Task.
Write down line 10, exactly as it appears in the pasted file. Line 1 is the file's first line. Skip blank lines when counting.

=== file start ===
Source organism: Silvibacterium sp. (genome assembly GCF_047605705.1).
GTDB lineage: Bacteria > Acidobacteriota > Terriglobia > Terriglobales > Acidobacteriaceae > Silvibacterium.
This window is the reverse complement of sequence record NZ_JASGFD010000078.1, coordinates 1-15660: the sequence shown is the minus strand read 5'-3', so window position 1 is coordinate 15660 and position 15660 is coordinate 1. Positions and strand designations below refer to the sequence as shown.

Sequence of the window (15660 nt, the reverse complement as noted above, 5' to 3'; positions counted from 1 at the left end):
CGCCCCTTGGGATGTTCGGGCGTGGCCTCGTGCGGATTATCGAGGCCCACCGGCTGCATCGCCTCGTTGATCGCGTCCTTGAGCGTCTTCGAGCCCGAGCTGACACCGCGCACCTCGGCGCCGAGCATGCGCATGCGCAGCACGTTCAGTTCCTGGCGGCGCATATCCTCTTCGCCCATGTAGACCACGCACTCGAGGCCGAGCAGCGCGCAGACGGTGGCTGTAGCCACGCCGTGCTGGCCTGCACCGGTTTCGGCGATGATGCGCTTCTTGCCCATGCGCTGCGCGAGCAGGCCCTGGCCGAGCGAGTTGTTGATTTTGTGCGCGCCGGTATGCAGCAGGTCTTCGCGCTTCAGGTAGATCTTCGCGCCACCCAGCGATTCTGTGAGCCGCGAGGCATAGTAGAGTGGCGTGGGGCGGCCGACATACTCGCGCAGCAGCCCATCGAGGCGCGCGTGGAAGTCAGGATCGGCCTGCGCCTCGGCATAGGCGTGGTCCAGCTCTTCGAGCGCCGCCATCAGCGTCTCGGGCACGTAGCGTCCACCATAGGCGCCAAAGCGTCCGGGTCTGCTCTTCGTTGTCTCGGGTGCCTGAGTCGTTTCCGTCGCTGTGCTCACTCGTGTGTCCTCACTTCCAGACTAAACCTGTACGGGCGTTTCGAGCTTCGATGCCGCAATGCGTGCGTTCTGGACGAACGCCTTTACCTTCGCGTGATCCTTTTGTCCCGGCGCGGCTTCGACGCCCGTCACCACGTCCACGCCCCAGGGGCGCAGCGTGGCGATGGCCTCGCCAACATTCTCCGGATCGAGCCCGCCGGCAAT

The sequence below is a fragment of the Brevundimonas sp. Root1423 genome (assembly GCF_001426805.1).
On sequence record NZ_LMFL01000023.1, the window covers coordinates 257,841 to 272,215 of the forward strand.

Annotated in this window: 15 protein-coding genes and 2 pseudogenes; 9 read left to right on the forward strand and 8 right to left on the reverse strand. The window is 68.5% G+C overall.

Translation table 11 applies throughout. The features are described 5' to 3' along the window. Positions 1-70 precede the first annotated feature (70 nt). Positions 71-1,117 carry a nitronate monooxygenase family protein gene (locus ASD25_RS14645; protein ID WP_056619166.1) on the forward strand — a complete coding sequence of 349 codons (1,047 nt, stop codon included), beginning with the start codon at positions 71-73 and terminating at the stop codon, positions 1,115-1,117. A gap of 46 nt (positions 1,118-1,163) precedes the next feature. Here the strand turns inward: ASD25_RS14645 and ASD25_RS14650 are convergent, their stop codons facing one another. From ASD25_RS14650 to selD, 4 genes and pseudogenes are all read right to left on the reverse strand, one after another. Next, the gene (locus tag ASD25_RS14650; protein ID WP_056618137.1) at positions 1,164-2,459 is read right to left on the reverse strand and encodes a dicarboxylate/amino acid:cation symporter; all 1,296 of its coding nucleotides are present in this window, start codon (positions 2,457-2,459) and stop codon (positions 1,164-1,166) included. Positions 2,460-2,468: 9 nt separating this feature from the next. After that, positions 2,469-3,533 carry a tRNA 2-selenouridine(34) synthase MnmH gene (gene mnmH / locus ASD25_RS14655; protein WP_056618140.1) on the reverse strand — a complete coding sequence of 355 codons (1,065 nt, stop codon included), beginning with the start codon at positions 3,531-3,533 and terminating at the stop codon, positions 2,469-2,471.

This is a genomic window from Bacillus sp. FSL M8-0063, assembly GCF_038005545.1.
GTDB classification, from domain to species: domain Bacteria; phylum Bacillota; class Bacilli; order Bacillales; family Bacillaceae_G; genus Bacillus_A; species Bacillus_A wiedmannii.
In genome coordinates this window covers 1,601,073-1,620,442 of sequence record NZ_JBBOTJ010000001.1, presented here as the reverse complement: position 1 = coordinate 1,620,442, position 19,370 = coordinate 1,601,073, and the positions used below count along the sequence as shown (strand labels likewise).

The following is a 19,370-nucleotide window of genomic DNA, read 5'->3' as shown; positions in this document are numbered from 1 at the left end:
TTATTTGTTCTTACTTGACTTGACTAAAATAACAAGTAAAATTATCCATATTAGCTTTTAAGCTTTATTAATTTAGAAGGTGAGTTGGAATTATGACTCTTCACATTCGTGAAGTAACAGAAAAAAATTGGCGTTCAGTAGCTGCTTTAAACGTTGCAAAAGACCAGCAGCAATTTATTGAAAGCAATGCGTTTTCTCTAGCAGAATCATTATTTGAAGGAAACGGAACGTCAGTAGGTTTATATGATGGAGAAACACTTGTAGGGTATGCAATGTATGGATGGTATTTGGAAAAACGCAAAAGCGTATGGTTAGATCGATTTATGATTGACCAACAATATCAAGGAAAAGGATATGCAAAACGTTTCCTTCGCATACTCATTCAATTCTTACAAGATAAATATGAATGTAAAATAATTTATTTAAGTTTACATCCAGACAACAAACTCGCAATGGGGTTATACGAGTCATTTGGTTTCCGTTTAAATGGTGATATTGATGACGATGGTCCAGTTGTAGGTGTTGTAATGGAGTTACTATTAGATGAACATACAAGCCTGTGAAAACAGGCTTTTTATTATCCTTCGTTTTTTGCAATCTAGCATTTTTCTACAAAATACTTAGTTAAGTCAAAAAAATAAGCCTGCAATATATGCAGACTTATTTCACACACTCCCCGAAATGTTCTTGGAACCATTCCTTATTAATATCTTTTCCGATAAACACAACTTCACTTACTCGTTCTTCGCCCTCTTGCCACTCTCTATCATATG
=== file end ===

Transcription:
This is a genomic window from Bacillus sp. FSL M8-0063, assembly GCF_038005545.1.